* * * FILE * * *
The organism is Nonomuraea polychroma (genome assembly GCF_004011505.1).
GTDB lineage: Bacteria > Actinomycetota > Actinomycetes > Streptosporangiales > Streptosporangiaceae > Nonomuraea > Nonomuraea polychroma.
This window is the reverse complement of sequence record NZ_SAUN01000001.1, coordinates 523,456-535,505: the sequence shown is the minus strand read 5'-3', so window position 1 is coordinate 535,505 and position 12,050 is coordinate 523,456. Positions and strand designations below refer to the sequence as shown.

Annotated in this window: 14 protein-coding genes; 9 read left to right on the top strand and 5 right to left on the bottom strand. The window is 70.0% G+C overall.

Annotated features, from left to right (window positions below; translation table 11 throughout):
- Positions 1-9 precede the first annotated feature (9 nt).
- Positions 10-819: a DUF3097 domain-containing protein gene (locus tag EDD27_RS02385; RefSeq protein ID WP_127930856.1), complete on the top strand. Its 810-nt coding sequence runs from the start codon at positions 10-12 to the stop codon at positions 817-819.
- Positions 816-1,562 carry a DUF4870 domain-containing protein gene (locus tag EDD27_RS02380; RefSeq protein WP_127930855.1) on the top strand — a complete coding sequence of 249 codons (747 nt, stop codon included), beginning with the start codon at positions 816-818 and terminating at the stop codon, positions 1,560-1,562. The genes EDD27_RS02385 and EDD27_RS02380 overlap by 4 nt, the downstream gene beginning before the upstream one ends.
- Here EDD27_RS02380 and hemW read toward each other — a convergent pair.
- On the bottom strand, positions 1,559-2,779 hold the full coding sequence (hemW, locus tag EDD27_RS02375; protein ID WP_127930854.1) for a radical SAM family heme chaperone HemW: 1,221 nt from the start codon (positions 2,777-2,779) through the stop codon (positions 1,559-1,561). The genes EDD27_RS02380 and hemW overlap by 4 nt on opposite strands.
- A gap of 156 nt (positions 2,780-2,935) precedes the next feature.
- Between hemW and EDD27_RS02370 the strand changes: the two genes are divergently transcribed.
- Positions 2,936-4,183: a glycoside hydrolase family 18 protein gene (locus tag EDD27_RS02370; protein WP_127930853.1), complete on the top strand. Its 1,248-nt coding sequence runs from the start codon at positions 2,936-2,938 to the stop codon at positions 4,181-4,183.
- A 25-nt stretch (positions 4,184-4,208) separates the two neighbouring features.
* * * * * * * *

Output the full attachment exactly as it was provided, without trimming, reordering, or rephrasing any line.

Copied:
The organism is Nonomuraea polychroma (genome assembly GCF_004011505.1).
GTDB lineage: Bacteria > Actinomycetota > Actinomycetes > Streptosporangiales > Streptosporangiaceae > Nonomuraea > Nonomuraea polychroma.
This window is the reverse complement of sequence record NZ_SAUN01000001.1, coordinates 523,456-535,505: the sequence shown is the minus strand read 5'-3', so window position 1 is coordinate 535,505 and position 12,050 is coordinate 523,456. Positions and strand designations below refer to the sequence as shown.

Annotated in this window: 14 protein-coding genes; 9 read left to right on the top strand and 5 right to left on the bottom strand. The window is 70.0% G+C overall.

Annotated features, from left to right (window positions below; translation table 11 throughout):
- Positions 1-9 precede the first annotated feature (9 nt).
- Positions 10-819: a DUF3097 domain-containing protein gene (locus tag EDD27_RS02385; RefSeq protein ID WP_127930856.1), complete on the top strand. Its 810-nt coding sequence runs from the start codon at positions 10-12 to the stop codon at positions 817-819.
- Positions 816-1,562 carry a DUF4870 domain-containing protein gene (locus tag EDD27_RS02380; RefSeq protein WP_127930855.1) on the top strand — a complete coding sequence of 249 codons (747 nt, stop codon included), beginning with the start codon at positions 816-818 and terminating at the stop codon, positions 1,560-1,562. The genes EDD27_RS02385 and EDD27_RS02380 overlap by 4 nt, the downstream gene beginning before the upstream one ends.
- Here EDD27_RS02380 and hemW read toward each other — a convergent pair.
- On the bottom strand, positions 1,559-2,779 hold the full coding sequence (hemW, locus tag EDD27_RS02375; protein ID WP_127930854.1) for a radical SAM family heme chaperone HemW: 1,221 nt from the start codon (positions 2,777-2,779) through the stop codon (positions 1,559-1,561). The genes EDD27_RS02380 and hemW overlap by 4 nt on opposite strands.
- A gap of 156 nt (positions 2,780-2,935) precedes the next feature.
- Between hemW and EDD27_RS02370 the strand changes: the two genes are divergently transcribed.
- Positions 2,936-4,183: a glycoside hydrolase family 18 protein gene (locus tag EDD27_RS02370; protein WP_127930853.1), complete on the top strand. Its 1,248-nt coding sequence runs from the start codon at positions 2,936-2,938 to the stop codon at positions 4,181-4,183.
- A 25-nt stretch (positions 4,184-4,208) separates the two neighbouring features.